Top News, Articles, and Interviews in Philosophy

In Our Best Interest: A Defense of Paternalism

2019.05.12 : View this Review Online | View Recent NDPR Reviews Jason Hanna, In Our Best Interest: A Defense of Paternalism, Oxford University Press, 2018, 271pp., $74.00 (hbk), ISBN 9780190877132. Reviewed by Andrew I. Cohen, Georgia State University Liberals typically treat freedom as a fundamental value in political morality. They then often argue that paternalism is an unjustified restriction on liberty. Paternalism is interference with a person's choices against or without her endorsement in order to protect her from harm. Liberal critics sometimes object to paternalism because it gives power over our choices to persons who seldom deserve it, often abuse it, and rarely apply it correctly. Even if paternalism can be effective, liberal critics often complain it disrespects us as persons. It infantilizes by usurping a person's authority over her life and denying her the opportunity to be a full arbiter of her destiny. On Jason Hanna's account, such complaints about paternalism... Read [More]

Old Age and Decline: Some Philosophical Reflections

The Four Ages of Man - Nicolas LancretThere’s an oft-repeated ‘fact’ thrown around in debates about retirement and old age. The details can vary but it’s something to the effect that when the pension entitlement age was set at 65 in the early part of the 20th century, very few people could expect to collect it, and those that did could only expect to collect for a few years (probably no more than 5). This was because life expectancy was so much lower back then. Hence setting pension entitlement at 65 was a relatively low cost gesture for the government. But what was low cost back then has turned into a major expenditure today, now that people are living so much longer and life expectancy has shot up. Whereas most people could only expect to live to their early 60s in the early 1900s, nowadays the majority can expect to live into their late 70s/early 80s. This places considerable strain on public finances and means more people are spending more of their lives in a ‘retired’ and ‘non-productive’ (from an economic/tax-paying perspective) state.Having done some digging, it turns out this fact is not quite true. While it is true that life expectancy was much lower back then, that was mainly due to high infant and early adult mortality (due to infectious disease and war). If you cleared those early-life hurdles, and made it all the way to 65, you could expect to live a good bit longer, upwards of 13 years in fact (more if you were a woman). That post-65 life expectancy has gone [More]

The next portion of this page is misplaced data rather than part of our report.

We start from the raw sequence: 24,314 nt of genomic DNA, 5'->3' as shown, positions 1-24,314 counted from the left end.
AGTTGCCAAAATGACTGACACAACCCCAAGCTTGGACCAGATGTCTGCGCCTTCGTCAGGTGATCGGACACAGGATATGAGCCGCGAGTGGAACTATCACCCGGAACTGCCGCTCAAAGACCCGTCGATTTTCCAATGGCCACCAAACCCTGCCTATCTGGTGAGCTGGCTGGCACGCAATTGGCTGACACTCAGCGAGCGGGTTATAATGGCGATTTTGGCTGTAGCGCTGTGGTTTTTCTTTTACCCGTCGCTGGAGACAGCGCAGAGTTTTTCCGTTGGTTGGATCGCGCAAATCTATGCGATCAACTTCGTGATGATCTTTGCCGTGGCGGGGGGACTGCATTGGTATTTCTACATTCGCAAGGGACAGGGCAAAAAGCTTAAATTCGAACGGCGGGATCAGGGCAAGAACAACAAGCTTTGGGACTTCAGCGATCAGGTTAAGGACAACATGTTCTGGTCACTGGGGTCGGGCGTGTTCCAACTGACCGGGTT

Socially Extended Epistemology

2019.05.11 : View this Review Online | View Recent NDPR Reviews J. Adam Carter, Andy Clark, Jesper Kallestrup, S. Orestis Palermos, and Duncan Pritchard (eds.), Socially Extended Epistemology, Oxford University Press, 2018, 318pp., $65.00 (hbk), ISBN 9780198801764. Reviewed by Joseph Shieber, Lafayette College I know the way from my house in the suburbs of Philadelphia to Carnegie Hall in New York City. Okay, yes: practice (very amusing). The more promising route for me, however, is the one encoded in the GPS-enabled maps app included on my cell phone. I also know that the Seleucid Empire once stretched roughly from what is now present-day Turkey to Pakistan and Turkmenistan. I know that because I read it . . . somewhere, although I no longer recall where. If you're like me, you know information like those little tidbits not because of information stored "inside your head" -- or at least not solely because of the information stored there -- but... Read [More]